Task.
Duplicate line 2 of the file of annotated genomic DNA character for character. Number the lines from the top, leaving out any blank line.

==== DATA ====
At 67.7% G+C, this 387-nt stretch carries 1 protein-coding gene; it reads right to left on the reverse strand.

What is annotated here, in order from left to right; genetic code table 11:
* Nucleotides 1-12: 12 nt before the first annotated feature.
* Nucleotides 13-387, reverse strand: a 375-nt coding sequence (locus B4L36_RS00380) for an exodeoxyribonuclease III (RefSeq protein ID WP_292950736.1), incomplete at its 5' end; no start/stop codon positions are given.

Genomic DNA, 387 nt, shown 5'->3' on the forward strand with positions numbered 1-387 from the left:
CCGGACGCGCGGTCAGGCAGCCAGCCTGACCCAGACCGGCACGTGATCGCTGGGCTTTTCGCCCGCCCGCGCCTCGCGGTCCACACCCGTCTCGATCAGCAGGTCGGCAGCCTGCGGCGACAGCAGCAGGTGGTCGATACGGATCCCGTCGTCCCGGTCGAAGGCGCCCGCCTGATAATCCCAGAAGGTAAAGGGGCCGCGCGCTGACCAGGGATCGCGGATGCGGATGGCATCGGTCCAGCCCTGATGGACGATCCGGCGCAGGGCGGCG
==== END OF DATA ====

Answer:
What is annotated here, in order from left to right; genetic code table 11: